Michael: Yes, and I think that’s what the Council has to recognise, it’s an important part of the community space in Bondi, and you can do things to make it work better. My daughter’s an actress who has worked in the theatre a number of times .. I know there are limitations that by virtue of a lack of investment and a lack of planning around how the public facilities work … but that doesn’t mean that you shut out the community. My fundamental message the other day was that this is community space, the people who live in Bondi pay rates, they have supported the Council, and they would like to see some better way of dealing with this rather than the tired old way that Sydney seems to do things, of believing that we just hand over to the developers what was community spaces. So as someone who wants to spend his aging years in Bondi and around there, I want there to be spaces for people to do arts activities, to be able to go to the theatre, to be able to watch films, to participate in some of the weird hybrid events that Bondi has thrown up over time. The Council needs to be listening to the community, and particularly as we go into this next phase of bringing the three councils together. If that goes ahead its even more important that community facilities that the people of Bondi identify and feel strongly about are going to be able to work.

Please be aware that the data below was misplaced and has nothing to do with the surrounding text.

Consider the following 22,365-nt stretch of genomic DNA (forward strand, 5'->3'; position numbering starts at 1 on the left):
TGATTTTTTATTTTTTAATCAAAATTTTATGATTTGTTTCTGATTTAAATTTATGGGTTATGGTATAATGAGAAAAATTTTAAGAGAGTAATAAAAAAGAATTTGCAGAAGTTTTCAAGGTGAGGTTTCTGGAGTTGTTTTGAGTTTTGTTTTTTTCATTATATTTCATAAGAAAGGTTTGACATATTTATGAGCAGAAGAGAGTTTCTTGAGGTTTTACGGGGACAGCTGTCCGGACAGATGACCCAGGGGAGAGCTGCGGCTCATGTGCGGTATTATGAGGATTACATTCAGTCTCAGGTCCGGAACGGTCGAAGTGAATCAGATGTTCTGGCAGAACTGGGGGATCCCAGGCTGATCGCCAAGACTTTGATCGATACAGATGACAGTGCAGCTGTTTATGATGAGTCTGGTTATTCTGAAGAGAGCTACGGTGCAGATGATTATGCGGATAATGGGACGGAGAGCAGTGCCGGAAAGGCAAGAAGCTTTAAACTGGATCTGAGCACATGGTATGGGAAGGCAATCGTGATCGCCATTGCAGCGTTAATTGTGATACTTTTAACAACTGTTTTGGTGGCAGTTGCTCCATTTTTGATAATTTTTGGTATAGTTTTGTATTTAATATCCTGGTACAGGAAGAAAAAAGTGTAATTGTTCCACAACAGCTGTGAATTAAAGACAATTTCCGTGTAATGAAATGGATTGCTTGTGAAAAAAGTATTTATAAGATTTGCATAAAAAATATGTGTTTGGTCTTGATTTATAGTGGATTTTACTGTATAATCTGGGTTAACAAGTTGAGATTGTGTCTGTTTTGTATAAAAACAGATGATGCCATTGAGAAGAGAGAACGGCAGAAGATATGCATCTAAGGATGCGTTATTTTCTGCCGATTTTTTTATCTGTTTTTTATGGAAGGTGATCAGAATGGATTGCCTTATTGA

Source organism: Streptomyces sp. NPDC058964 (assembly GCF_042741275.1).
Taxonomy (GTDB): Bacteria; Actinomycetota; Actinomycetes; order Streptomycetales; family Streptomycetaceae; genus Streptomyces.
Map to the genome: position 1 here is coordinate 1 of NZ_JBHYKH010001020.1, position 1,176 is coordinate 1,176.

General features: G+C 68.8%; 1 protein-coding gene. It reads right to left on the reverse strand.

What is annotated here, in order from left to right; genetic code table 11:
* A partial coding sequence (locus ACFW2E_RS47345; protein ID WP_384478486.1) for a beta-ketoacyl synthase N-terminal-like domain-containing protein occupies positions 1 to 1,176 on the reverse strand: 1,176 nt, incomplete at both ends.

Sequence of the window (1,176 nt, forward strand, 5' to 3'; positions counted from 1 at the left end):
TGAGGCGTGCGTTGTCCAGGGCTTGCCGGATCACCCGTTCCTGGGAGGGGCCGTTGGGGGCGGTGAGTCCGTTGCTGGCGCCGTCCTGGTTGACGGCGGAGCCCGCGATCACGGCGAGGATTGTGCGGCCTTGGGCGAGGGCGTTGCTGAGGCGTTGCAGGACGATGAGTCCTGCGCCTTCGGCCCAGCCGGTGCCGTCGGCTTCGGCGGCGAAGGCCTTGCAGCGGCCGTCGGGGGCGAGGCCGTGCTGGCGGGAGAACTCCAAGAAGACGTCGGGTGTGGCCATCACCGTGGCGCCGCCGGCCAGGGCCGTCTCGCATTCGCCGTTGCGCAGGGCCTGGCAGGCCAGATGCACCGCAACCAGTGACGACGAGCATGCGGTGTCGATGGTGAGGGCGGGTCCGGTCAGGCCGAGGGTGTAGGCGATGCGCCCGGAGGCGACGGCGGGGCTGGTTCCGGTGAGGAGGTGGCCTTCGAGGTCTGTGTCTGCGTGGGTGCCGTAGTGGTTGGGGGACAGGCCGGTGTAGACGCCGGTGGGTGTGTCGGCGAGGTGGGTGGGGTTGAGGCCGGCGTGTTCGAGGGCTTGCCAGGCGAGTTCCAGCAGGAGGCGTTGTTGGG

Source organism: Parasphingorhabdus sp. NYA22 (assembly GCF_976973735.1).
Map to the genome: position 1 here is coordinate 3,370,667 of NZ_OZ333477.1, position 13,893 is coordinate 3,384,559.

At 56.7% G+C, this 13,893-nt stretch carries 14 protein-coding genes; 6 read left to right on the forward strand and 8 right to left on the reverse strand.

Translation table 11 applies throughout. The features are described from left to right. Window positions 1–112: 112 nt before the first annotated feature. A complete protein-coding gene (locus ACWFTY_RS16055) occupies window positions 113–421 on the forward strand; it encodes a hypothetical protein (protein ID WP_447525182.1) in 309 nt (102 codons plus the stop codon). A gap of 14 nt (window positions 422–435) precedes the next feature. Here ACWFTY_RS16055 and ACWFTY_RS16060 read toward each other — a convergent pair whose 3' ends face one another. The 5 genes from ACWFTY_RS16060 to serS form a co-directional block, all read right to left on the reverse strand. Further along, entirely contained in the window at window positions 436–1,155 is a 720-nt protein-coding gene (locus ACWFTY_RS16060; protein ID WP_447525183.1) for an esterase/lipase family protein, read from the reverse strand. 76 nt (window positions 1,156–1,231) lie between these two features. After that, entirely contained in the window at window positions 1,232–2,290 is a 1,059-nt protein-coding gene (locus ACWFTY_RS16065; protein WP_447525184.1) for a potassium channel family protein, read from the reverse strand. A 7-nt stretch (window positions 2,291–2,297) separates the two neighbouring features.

Gerry: Thanks for sharing your views on Street Arts Michael!

 

Bondi Association for Arts and Music Inc (BAAM) is a non profit organisation focused on supporting independent arts and culture in Sydney’s eastside, including running a 64 live show, 130 person strong, digital radio platform Bondi Beach Radio. In addition to recognising the community use cultural heritage of the space, BAAM is supportive of preserving and enhancing the music studio’s, live music program, and ability of the space to host multi room, multi stage music and cultural festivals including the Latin American Festival and Jewish Music Festival.